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Bureau dressing table

  • Place of origin:

    London (made)

  • Date:

    1771-1775 (made)

  • Artist/Maker:

    Chippendale, Haig and Co. (maker)

  • Materials and Techniques:

    Marquetry of rosewood, tulipwood and other woods, on a carcase of pine, oak and mahogany

  • Credit Line:

    Given by Mr Frank Partridge through The Art Fund

  • Museum number:

    W.55:1 to 22-1928

  • Gallery location:

    British Galleries, Room 118a, case 2 []

Object Type
This was a dual purpose piece of furniture, combining the functions of a writing and a dressing table. This is a particularly high-quality example with marquetry decoration, or coloured wood veneers. The top drawer is fitted as a dressing table with boxes and a folding mirror, and there are three drawers in the pedestals on either side.

Although there is no documentary proof, this bureau dressing table was almost certainly one of a large group of furniture made by the cabinet-maker Thomas Chippendale (1718-1779) for Harewood House, West Yorkshire. The shape is similar to designs in his book The Gentleman and Cabinet-Maker's Director, and the marquetry is comparable to other furniture he made for Harewood. This commission, from Edwin Lascelles, was the most notable of Chippendale's career. He supplied over £10,000 worth of furniture in the Neo-classical style to furnish interiors designed by the architect Robert Adam (1728-1792).

The Lascelles family had made their money through Barbados sugar plantations. As soon as he inherited, Edwin Lascelles commissioned John Carr (1723-1807) of York to design the house, with alterations by Robert Adam (1728-1792). It was newly built when Chippendale supplied the furniture in the 1770s. There is no record of which room this bureau dressing table was made for.

Physical description

Pedestal dressing-table of pine, oak and mahogany, veneered with rosewood and decorated with marquetry of various woods. On the centre of the top there is an oval containing a fan ornament surrounding a large patera of similar form in sycamore. The borders are of tulip wood. The top drawer forming the frieze is decorated with circular paterae and swags of husks, this ornament continues around the sides. It is fitted with boxes, compartments for dressing and a glass in the centre supported on an adjustable strutt. Below are two pedestal cupboards each enclosing three drawers. The doors are inlaid with husks, paterae and a classical vase within an arched compartment with honeysuckle ornament in the spandrels. In the centre there is a recessed cupboard. The door is decorated with a large scalloped patera edged with husks. Inside the cupboard there is a shelf. There is a cavetto moulding at the base and four shaped bracket feet in front and two behind, which are fitted with large wooden castors on the inner side.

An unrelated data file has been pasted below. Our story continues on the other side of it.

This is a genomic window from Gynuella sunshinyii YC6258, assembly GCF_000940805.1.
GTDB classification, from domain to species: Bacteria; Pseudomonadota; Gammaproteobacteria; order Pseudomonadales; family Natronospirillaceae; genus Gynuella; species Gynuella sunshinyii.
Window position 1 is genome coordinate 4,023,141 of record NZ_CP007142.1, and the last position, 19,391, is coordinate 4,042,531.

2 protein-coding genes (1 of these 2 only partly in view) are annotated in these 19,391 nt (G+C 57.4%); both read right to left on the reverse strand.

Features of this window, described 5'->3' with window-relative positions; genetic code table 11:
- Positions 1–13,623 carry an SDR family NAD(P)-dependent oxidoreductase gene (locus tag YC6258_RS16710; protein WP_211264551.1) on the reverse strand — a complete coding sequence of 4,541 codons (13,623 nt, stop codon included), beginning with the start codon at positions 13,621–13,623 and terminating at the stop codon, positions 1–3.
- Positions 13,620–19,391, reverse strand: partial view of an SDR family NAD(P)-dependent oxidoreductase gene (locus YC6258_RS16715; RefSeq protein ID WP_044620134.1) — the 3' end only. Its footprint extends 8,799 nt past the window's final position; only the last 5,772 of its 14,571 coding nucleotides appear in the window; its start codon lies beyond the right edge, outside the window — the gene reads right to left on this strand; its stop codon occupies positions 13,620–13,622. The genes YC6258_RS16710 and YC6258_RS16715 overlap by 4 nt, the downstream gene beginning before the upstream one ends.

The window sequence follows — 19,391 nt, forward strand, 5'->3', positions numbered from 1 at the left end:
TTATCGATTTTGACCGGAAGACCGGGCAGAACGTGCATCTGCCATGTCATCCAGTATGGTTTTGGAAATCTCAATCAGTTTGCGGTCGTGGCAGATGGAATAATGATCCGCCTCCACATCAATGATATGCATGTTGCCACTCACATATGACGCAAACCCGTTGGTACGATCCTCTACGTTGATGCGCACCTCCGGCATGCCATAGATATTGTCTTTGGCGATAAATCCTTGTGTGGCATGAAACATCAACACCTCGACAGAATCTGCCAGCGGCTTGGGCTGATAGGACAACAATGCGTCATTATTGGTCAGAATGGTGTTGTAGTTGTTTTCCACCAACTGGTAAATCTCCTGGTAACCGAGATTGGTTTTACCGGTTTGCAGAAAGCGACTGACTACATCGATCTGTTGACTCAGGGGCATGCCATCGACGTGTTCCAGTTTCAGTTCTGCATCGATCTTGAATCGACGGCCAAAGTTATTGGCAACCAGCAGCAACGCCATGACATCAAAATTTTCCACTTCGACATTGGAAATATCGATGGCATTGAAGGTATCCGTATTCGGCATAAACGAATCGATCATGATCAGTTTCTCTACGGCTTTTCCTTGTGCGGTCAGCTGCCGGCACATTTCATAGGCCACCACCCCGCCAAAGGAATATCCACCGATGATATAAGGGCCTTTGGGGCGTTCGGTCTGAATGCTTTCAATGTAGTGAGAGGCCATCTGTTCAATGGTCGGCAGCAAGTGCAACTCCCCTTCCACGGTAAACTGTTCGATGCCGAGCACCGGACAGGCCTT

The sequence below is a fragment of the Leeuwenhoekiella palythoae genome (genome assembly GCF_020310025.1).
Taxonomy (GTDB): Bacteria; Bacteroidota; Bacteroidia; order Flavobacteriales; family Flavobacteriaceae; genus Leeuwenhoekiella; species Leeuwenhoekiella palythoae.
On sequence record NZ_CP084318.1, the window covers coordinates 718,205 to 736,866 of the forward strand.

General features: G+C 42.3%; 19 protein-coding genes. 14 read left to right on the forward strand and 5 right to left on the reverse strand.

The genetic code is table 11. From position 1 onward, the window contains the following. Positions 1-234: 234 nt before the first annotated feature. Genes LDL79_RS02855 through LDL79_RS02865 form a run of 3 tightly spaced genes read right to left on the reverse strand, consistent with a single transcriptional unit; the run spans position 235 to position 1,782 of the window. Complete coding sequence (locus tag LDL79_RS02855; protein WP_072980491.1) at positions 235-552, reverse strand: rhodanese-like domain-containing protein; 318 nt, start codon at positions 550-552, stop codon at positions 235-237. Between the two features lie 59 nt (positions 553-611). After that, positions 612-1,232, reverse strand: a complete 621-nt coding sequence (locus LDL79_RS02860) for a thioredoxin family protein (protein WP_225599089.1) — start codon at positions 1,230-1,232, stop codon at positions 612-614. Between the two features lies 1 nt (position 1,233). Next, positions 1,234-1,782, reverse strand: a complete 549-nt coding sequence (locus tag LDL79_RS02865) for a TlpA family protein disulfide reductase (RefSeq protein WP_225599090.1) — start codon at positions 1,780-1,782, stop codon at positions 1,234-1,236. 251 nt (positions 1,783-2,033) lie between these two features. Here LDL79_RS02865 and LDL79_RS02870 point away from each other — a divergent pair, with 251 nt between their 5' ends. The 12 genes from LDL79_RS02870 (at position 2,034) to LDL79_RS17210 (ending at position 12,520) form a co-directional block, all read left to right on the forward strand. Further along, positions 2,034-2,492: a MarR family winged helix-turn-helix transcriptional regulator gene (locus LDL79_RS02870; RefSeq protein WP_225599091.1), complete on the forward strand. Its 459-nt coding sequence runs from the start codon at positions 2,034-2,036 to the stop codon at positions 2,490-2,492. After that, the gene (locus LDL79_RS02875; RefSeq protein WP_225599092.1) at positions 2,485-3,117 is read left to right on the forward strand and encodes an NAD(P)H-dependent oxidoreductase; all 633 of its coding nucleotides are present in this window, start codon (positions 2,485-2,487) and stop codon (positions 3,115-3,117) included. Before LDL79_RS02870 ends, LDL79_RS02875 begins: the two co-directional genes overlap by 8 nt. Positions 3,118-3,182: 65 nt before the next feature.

Place of Origin

London (made)


1771-1775 (made)


Chippendale, Haig and Co. (maker)

Materials and Techniques

Marquetry of rosewood, tulipwood and other woods, on a carcase of pine, oak and mahogany


Height: 79 cm, Width: 125.5 cm, Depth: 63.5 cm

Object history note

It is thought that this table was produced by Chippendale, Haig and Co. for Harewood House, West Yorkshire. The bills are incomplete and like some other pieces from the house this dressing-table is unidentifiable and we do not know for which room it was supplied.

Historical significance: This type of furniture, termed a 'Buroe Dressing Table' is illustrated in Chippendale's Director and other publications of the period.
The Harewood commission was the most valuable of Chippendale's career. He probably supplied more than £10,000 worth of furniture to Edwin Lascelles between 1767 and 1778, including some of the most luxurious furniture produced by the firm.

Descriptive line

Bureau dressing table, veneered in rosewood with marquetry decoration. English, ca. 1770. Made by the firm of Thomas Chippendale for Harewood House, Yorkshire.

Bibliographic References (Citation, Note/Abstract, NAL no)

Ramond, Pierre. La Marqueterie. Paris, Editions Vial, 1981, p. 48
Ramond, Pierre. Marquetry. 1st ed. published in English by Taunton Press, 1989. Revised edition, Paris, Editions Vial, 2002, p. 48

Labels and date

Chippendale probably supplied more than £10,000 worth of furniture to Harewood between 1767and 1777, including luxurious marquetry furniture. The bills are incomplete so we do not know for which room this piece was supplied. The original colour is now greatly faded. [1996]
British Galleries:
Chippendale's reputation had been established by the quality of his carved furniture in the Rococo style. In the 1760s, Chippendale was quick to develop a new, Neo-classical decoration, using marquetry or paint. [27/03/2003]

Production Note

The dressing-table has been linked to the furniture provided for Harewood House by Chippendale, Haig & Co. because it so similar in style to documented pieces from the house.


Rosewood; Pine; Oak; Mahogany; Sycamore; Tulip-wood


Cabinet-making; Veneering; Marquetry

Subjects depicted

Husks (motifs); Vases; Festoons; Paterae (motifs)


Furniture; British Galleries


Furniture and Woodwork Collection

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